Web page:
Dec 20, 2022 — RAM Ratings has reaffirmed Export-Import Bank of Malaysia Berhad’s (MEXIM or the Bank) respective gA2/Stable/gP1, seaAAA/Stable/seaP1 and AAA/Stable/P1 financial institution ratings on the global, ASEAN and Malaysian scales. We have also reaffirmed the global-scale gA2(s)/Stable rating of EXIM Sukuk Malaysia Berhad’s USD1.0 bil Multi-Currency Sukuk Issuance Programme. EXIM Sukuk Malaysia is the Bank’s funding conduit.
MEXIM’s ratings are equated to that of the Government of Malaysia, given our view that the Bank remains highly strategic to the latter owing to its mandate to advance the country’s trade agenda and support the outward investments of domestic firms. MEXIM has received solid government backing in the past, as demonstrated by a recapitalisation exercise, funding schemes at preferential rates and the subscription of the Bank’s RM250 mil redeemable convertible cumulative preference shares.
As with other development financial institutions, MEXIM’s weak asset quality is a major shortcoming in view of its exposure to higher-risk credits. Borrower concentration remains a factor while significant cross-border financing adds risks and complexity to the Bank’s operations. Credit risk arising from currency mismatches has been amplified in recent times amid strong USD appreciation as lending is largely denominated in US dollars, whereas many of its borrowers’ operations are conducted in local currencies. As at end-June 2022, the Bank’s gross impaired loans ratio rose to 45.5% (end-December 2020: 41.5%) due to a shrinking loan base, partly resulting from more stringent and selective underwriting. Its credit cost ratio was relatively unchanged at 85 bps in FY Dec 2021 (FY Dec 2020: 84 bps) and is likely to stay elevated this year.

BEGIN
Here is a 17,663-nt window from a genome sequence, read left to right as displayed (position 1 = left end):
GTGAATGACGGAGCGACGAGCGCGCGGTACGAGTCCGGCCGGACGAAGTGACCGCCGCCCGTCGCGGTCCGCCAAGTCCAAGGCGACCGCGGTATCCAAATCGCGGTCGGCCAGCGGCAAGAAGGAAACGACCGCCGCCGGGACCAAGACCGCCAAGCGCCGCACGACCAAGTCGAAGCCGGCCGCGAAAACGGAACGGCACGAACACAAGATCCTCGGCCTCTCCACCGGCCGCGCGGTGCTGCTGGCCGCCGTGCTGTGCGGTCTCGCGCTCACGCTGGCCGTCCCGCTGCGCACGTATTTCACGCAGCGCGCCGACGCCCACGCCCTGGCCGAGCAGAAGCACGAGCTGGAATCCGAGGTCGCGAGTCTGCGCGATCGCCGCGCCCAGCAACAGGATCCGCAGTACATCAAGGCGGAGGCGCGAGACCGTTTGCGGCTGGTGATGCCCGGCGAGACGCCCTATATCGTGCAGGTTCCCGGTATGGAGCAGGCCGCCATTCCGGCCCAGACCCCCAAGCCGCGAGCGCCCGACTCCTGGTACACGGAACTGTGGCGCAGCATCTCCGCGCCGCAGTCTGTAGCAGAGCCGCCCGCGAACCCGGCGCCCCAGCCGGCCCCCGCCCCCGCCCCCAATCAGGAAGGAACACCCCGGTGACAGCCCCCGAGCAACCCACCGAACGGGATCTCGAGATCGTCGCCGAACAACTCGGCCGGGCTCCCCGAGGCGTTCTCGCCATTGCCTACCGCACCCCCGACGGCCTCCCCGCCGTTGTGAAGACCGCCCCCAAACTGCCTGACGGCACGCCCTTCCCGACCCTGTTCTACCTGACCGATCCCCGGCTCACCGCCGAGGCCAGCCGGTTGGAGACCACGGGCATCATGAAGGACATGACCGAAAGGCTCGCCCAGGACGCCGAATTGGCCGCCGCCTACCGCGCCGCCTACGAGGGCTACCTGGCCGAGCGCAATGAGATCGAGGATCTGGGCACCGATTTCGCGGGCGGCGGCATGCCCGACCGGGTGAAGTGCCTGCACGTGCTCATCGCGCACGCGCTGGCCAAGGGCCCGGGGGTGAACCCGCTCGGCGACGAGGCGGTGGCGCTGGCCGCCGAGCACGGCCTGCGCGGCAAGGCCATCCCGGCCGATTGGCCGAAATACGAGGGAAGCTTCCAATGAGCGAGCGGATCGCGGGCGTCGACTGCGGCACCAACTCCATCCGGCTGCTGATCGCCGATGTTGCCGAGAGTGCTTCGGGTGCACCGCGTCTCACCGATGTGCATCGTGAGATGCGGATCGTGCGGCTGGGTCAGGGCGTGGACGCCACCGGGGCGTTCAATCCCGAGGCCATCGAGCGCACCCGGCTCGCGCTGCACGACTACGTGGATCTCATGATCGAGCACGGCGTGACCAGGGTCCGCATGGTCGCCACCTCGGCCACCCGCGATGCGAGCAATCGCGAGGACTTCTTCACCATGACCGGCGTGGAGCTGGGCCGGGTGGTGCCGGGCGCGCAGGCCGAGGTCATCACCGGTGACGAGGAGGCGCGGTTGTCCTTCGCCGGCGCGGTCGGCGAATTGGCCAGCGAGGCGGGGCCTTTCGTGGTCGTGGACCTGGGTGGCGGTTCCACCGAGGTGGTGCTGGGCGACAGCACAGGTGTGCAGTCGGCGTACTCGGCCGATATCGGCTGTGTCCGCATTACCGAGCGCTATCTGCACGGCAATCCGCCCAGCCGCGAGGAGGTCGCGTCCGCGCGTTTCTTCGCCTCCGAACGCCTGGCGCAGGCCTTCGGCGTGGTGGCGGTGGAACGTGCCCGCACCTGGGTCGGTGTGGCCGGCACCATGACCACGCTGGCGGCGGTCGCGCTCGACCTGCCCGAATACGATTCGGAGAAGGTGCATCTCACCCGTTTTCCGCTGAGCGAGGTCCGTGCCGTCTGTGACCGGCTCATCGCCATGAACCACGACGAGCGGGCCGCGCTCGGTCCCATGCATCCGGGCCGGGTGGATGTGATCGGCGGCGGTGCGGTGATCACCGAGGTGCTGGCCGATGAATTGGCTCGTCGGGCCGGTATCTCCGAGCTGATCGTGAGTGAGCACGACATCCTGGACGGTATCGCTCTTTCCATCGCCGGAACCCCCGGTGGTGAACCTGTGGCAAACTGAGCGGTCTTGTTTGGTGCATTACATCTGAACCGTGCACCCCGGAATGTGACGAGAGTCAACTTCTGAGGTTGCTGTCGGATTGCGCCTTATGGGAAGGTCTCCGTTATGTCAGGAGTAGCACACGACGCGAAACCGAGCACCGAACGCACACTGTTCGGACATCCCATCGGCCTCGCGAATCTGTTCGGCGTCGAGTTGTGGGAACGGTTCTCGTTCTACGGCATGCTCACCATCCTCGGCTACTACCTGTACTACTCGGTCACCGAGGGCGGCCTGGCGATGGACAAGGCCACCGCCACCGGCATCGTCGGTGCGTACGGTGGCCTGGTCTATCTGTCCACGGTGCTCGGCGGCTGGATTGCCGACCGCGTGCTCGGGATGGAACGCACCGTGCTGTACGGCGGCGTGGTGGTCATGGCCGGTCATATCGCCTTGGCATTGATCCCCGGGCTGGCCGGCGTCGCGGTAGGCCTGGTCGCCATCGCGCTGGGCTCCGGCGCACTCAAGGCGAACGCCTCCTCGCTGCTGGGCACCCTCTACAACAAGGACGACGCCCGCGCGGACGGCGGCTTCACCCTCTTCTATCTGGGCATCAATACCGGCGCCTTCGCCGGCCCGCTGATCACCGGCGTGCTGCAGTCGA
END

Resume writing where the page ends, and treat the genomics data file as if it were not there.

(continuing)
Despite substantial foreign exchange losses and a lower net interest income, pre-tax profit remained at RM51.1 mil in FY Dec 2021 (FY Dec 2020: RM51.2 mil), chiefly because of a significant writeback of provisions on commitment and contingencies and the absence of modification losses. The difficulty in growing its loan book and lingering provisioning risk may weigh on MEXIM’s profitability going forward. Meanwhile, the Bank’s tier-1 capital and total capital ratios stood sound at a respective 28.2% and 44.0% as at end-December 2021 (end-December 2020: 28.0% and 38.8%). While MEXIM’s capitalisation is sensitive to lumpy impairments, we derive comfort from the government’s track record of support for the Bank. — ram.com.my